The visualization raises some interesting questions. If you look at the legend in the map above you will see that the counties highlighted in red have revenue per barrel of a net negative amount. On the other end of the spectrum we can see the data showing revenue per barrel of up to $362,022. The way the data is presented above is good example of why you should be checking the data and visualizations as you go, as well as the importance of using the right data classifications. By changing the data classifications for the legend we reveal that the negative and extremely high revenue per barrel values only accounted for three counties included in the dataset, as can be seen in the map below (look for the lowest values in yellow and highest in light blue). Obviously there are still serious questions about revenue per barrel values. However, by adjusting the legend to more appropriately fit the underlying data we get a more useful visualization as seen in the map below. For more on how to choose the right data classification, refer to p. 12 of the workshop 2 training manual.


When working with several datasets and numerous layers of shapefiles, things can get complicated and it is important to keep your work organized. As Diana guided participants through the training she cited best practices to follow while working with QGIS.

  • Before starting a project, set aside a folder to house all the relevant files, including the csv files, shapefiles, and the QGIS project file.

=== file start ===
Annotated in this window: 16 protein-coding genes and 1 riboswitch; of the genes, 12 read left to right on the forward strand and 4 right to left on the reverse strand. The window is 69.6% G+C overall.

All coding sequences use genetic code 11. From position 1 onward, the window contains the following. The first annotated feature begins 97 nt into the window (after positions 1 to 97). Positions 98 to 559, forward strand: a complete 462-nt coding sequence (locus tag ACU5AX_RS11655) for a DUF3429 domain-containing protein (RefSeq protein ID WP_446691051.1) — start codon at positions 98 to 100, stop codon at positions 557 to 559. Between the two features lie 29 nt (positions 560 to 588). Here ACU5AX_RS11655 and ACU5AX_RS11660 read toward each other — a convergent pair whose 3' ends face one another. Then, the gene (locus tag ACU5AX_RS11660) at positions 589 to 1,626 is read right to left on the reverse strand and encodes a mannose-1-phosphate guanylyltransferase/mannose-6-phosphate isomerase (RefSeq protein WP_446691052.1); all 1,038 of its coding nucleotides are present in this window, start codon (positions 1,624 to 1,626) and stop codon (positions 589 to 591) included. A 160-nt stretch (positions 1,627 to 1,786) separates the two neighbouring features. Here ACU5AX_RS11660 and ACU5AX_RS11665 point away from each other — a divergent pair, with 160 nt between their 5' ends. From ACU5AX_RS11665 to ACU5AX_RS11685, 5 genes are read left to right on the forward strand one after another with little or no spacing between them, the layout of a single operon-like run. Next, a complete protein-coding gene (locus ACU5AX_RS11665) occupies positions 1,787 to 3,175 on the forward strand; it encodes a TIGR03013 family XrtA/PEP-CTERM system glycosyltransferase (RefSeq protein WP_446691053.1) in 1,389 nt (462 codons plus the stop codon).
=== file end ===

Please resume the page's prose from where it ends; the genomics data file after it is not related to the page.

• Save your work often.
  • When working with multiple datasets in a single map you will often duplicate layers, as Diana demonstrates in this training. It is important to rename duplicated layers to keep things organized.
  • After datasets are joined to shapefiles, the datasets themselves can be safely deleted from the layers panel window.
  • As additional layers with visualized data are added they can be dragged up and down in the layers panel to change the stacking order of the visualizations on the map.
  • The visualization of each layer can be toggled on and off, allowing you to check that the data you want depicted in your final map is not obscured behind other layers.

This training also covered some additional interesting ways to visualize data and produce exportable maps as seen in the screenshot above. The map above depicts the revenue for oil & gas production on Federal lands for each county in Montana in one layer. In an additional layer, pie charts present the percentage of total revenue from different resource types or exploratory projects.

You can watch the full recording of the second workshop here to learn more about visualizing data in QGIS. Follow this link to download the training manual and datasets. After viewing the course, please share your feedback by filling out our post-course survey. We have additional data skills training workshops planned for the future and your input can help in determining the topics we cover.


Waseem Mardini is the Policy Advisor at PWYP-US, follow him on Twitter @pwypusa